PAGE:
Yeah. I am definitely learning... I was previously using pre-made dev boards, but I needed a different power-supply (LiFePO4) for the circuit. My hardware costs were high since I was sourcing different pre-made dev boards and putting them onto my PCB.

So, I now have a completely custom PCB, and my hardware costs are definitely lower; however, I certainly do not possess the skill to solder these small components (especially the micro-controller). Where I cut costs on hardware, I've increased costs on assembly. But I guess in volume, each individual hardware component is decreased in price which decreases overall price.

Usually my PCB doesn't cost less than the development boards.... Those are so cheap thanks to mass production, while my PCBs are small quantity, same for the parts.

For soldering SMD parts you need a reflow oven. Check out your local makerspace, hack a toaster oven or look into the skillet method.

wvmarle:
For soldering SMD parts you need a reflow oven. Check out your local makerspace, hack a toaster oven or look into the skillet method.

A hotplate (for circuit boards) is cheaper, and IMHO usually works better than a reflow oven for small runs.
Warm your boards for 5-10 minutes to 160C, and use your hot air soldering gun (set to ~230C) to flow the solder.
Leo..

A hotplate (for circuit boards) is cheaper

I never seen one of those! A few questions about that.

  1. Does it matter what kind of solder paste to use for soldering SMD?

  2. Is the process for using the hot plate the following:
    Stencil → solder paste → place the components → hot plate → hot air gun?

I’ve attached a picture of my bare board (non-assembled). The pads are so stinkin’ small, but I’ll try and see if I can solder it myself via stencil and hot plate. It’s worth a shot and could save myself $50 per board.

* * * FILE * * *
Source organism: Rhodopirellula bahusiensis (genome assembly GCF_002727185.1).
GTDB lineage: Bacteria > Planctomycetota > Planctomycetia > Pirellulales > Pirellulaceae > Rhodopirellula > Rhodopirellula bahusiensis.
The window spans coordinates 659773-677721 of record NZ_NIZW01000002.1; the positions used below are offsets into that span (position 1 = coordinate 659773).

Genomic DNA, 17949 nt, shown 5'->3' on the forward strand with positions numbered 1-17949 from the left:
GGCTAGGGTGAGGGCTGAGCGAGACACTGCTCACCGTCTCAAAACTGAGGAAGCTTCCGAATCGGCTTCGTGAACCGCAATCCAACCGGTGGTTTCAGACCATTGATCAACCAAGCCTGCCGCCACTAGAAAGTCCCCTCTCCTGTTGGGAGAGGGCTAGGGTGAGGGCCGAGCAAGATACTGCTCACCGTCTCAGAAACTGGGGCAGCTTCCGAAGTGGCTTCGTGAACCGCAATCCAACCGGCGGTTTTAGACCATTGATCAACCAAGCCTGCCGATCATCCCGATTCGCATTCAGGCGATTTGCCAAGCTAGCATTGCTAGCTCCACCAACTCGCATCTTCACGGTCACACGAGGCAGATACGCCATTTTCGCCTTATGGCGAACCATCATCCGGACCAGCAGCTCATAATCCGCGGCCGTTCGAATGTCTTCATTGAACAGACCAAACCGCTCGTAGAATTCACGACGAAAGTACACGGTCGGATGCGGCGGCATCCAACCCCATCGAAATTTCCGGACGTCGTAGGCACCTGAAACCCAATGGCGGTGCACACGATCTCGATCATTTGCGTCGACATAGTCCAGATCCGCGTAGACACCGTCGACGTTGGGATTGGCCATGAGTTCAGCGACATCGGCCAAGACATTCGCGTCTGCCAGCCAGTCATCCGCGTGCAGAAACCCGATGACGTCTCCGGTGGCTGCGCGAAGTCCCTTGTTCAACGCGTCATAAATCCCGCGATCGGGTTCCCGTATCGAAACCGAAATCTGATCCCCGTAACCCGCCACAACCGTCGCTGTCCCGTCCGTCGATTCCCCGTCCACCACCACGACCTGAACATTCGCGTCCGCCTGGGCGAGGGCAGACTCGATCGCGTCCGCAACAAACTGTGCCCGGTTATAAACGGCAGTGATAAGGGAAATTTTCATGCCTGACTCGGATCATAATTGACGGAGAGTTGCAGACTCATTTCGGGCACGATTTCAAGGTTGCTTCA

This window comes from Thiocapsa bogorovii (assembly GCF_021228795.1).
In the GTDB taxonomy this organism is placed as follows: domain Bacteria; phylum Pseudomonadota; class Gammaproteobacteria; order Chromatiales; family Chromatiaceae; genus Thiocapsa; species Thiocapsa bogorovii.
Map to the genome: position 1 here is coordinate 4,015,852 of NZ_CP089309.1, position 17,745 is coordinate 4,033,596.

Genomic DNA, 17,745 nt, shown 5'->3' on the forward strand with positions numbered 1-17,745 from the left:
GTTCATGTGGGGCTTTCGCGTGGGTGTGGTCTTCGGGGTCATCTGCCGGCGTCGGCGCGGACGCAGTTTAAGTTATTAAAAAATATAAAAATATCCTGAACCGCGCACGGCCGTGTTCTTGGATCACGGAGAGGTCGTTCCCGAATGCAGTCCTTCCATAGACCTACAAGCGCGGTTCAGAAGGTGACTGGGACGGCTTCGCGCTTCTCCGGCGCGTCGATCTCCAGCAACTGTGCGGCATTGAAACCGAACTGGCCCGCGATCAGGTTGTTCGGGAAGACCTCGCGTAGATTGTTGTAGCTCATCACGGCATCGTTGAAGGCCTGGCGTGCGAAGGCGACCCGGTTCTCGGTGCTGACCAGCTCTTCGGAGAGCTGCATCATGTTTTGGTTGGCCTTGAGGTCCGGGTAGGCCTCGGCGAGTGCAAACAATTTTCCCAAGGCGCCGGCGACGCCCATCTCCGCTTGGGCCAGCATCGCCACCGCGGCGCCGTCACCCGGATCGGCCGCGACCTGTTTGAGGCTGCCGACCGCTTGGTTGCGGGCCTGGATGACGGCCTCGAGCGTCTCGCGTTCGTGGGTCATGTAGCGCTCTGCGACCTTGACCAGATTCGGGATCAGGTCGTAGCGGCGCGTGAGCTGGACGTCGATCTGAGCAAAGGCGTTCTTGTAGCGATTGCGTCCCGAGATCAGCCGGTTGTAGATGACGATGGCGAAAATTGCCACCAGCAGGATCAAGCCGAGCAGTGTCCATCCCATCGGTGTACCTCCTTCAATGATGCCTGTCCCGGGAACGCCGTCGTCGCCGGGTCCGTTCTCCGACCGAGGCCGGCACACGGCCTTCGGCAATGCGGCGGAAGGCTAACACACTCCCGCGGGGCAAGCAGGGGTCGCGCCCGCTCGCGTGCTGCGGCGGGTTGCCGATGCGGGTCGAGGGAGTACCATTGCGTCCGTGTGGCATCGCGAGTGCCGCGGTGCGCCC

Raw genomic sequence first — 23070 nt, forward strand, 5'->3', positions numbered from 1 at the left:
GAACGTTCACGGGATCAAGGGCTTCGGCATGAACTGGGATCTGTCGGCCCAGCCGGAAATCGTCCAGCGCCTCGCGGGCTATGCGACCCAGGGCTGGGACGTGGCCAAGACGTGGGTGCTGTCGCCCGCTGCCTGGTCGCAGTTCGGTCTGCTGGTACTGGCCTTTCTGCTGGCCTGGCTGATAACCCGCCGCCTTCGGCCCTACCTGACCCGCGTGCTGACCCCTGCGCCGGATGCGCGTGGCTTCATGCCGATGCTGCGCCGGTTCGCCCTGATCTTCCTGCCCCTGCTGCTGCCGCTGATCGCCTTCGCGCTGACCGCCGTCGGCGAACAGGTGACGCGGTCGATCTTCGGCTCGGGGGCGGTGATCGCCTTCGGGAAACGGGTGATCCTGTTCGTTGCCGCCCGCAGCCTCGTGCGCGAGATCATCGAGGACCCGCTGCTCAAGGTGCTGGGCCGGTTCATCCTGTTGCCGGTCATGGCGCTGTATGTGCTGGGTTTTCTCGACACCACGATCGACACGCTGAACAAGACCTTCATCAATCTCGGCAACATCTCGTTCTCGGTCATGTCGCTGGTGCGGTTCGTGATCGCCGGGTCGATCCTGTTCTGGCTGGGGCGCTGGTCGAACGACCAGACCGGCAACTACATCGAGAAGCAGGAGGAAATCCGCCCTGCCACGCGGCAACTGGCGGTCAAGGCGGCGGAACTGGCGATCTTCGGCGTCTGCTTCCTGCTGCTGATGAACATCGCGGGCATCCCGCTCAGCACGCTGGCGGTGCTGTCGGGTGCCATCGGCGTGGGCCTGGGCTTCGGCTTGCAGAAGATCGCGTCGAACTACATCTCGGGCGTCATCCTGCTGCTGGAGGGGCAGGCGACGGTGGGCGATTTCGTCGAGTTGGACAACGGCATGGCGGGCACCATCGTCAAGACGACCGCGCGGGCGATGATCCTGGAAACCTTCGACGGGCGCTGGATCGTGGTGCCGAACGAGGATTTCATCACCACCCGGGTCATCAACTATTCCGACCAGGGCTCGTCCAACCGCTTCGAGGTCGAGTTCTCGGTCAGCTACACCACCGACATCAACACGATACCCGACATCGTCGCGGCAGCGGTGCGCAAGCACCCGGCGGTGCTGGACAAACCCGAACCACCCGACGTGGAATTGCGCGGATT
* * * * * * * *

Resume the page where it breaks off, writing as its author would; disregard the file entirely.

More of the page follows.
I've been using a simple oven - just a drawer where you put your project on, and have it run its temperature program.

No stencil, but carefully (with toothpick) place bits of solder paste where it's needed and with tweezers place the components. The hardest part is of course to get the quantity of solder right :slight_smile: Luckily the whole process is quite forgiving.

I have a stencil, so I'm hoping it makes things a little easier (the stencil came with the board from JLCPCB). Do you use a particular kind of solder paste? I've read reviews that certain solder paste works better than others.

Normal leaded paste has a lower melting point than lead-free solder,
and is therefore much easier to use for a beginner.

Forget about the stencil for just a few parts.
Using a stencil can be harder for a beginner.
Paste/stencil/board temperature must be just right.
Same actually for the toothpick method.
Less paste is usually better, and press the part a bit in the solder so you don't have any tombstoning.
Leo..

Edit: Just saw the 8-pin chip U4 and the multi-pin U5 part on your circuitboard.
That might need a stencil (and some experience).
I make a jig on a piece of MDF from old/bare boards where the board first in tightly.
Then put the stencil on, and use strong tape on one side to secure it in place.
Hinge it up to use/stencil more boards.
Leo..

SOP8 (1.27 mm pitch) is easy with the toothpick method: just place a thin continuous strand of solder paste across the leads, then drop the part in place on top of it, gently pushing it down. As long as you make sure this is thin enough surface tension will draw it under the pads, breaking up the solder bridges.

Haven't tried this with SSOP parts yet. YouTube says it works just the same. That's where I got that first trick as well.

I forgot the exact profile of the oven... iirc it's going to 230C for soldering. Using lead-free solder paste. Not interested in adding even more highly poisonous lead to our environment. If living in Europe there's actually no choice in this matter any more.